Speaking of (Ziggy) Stardust
"I think I saw you in an ice cream parlour, drinking milkshakes cold and long,
smiling and waving and looking so fine;
don't think you knew you were in this song."
I love these lines from verse two of "Five Years" (side 1, song 1 of David Bowie's 1972 album The Rise and Fall of Ziggy Stardust and the Spiders from Mars, a brilliant, much lauded rock-n-roll record of apocalypse, redemption, and great sparkling beauty). The direct address in the lines above are, for me, the song's high point where the speaker/singer reaches out to you, me, and everybody (after prophesying in verse 1 that the world is doomed to destruction in five years), implicating us in the song's explicit mayhem and tremendous gorgeousness -- even if we don't know it -- it's/we're all so close.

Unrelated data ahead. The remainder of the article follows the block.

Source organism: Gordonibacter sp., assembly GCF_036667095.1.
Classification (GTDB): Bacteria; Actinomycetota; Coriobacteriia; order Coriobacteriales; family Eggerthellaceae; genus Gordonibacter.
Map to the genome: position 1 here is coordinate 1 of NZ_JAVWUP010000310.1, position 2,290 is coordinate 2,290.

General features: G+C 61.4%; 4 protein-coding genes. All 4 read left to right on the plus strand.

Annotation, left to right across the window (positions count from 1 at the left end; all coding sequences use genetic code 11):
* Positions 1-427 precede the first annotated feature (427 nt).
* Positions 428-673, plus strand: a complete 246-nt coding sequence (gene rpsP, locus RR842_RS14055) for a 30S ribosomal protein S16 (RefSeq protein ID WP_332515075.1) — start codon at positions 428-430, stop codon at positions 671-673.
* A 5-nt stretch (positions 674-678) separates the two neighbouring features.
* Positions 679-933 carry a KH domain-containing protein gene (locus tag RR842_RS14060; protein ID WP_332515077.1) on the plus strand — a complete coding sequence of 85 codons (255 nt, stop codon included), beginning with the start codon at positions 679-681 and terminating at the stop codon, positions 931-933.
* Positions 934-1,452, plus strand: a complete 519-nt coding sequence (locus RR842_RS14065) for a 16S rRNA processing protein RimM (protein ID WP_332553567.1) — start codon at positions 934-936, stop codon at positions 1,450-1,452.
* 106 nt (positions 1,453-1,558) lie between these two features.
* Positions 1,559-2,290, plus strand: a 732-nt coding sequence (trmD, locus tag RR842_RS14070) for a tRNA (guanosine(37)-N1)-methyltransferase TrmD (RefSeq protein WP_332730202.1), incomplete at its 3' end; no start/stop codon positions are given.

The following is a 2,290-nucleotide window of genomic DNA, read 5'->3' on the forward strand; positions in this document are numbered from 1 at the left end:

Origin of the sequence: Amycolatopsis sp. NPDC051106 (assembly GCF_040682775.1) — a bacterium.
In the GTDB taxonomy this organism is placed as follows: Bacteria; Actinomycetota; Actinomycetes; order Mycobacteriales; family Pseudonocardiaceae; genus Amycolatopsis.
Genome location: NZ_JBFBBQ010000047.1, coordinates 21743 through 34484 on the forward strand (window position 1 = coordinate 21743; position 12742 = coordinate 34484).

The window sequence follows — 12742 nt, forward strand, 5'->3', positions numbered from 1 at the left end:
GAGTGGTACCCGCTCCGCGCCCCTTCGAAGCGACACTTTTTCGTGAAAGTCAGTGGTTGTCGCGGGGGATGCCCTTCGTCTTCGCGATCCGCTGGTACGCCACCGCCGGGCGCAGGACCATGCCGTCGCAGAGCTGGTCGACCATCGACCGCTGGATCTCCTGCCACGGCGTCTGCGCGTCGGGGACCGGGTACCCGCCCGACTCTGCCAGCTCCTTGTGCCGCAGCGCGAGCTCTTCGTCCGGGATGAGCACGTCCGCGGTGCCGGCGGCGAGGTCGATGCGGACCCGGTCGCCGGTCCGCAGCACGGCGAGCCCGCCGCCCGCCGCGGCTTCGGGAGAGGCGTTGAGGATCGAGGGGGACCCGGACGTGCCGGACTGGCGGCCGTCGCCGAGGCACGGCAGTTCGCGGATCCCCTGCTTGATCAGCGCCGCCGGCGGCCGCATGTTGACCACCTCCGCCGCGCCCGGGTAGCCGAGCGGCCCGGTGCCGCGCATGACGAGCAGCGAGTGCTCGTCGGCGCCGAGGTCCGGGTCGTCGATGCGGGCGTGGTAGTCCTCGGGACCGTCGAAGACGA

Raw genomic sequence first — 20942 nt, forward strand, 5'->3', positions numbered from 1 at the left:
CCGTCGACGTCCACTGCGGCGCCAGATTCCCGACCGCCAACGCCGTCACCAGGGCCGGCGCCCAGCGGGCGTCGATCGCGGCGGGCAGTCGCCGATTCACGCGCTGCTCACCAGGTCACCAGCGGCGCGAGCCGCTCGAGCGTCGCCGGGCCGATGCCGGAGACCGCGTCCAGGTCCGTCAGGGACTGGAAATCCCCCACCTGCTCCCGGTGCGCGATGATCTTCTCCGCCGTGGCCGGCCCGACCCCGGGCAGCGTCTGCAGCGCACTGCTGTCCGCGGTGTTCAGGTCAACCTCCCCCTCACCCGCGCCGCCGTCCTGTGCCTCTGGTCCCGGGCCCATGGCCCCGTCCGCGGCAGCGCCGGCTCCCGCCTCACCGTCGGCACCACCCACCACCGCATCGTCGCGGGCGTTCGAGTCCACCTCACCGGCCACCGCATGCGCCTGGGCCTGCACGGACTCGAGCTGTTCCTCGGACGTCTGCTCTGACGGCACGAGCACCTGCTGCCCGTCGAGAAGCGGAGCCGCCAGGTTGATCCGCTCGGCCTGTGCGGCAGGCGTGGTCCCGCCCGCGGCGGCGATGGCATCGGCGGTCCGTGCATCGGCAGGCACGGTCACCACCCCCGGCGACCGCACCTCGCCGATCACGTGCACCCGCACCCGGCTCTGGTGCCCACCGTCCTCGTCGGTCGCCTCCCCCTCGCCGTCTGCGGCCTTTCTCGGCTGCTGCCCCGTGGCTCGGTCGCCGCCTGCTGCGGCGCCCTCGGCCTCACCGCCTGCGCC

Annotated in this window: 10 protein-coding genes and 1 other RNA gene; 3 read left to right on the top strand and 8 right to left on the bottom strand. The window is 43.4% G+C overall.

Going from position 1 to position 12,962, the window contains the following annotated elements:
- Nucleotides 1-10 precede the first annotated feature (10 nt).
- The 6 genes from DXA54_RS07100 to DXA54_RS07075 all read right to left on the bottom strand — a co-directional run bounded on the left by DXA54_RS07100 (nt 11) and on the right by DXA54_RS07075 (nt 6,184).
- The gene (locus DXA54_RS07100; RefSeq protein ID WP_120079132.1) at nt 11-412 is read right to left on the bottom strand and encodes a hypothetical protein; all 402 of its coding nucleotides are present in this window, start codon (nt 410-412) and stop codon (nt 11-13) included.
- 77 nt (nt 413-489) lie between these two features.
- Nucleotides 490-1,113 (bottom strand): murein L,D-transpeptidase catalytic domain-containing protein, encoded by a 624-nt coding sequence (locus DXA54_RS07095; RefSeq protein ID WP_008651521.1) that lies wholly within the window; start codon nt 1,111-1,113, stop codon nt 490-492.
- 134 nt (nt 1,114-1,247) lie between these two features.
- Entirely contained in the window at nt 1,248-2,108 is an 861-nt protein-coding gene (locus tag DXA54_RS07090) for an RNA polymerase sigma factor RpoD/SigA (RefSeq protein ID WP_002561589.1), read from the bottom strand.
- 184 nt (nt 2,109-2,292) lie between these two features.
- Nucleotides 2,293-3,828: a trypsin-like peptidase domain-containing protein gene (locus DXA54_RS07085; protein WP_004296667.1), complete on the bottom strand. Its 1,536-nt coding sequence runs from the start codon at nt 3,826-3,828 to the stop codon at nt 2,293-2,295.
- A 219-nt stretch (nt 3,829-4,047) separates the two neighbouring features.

But it's the "cold and long" in this lyric that always kills me -- such a wonderful syntactic afterthought, surprising in the line for its placement (in the end)(after all), but weirdly, tonally necessary to put "you" (me, etc.) in y/our place -- that is, to cement us in the marvel of the moment with just this one tiny descriptive phrase, which refers ambiguously not only to the milkshakes, but to drinking them and to the state of the state of the lyric in general. Delight sometimes comes in the smallest odd doses, so too hope.
These are perhaps my favorite lines in all of rock-n-roll.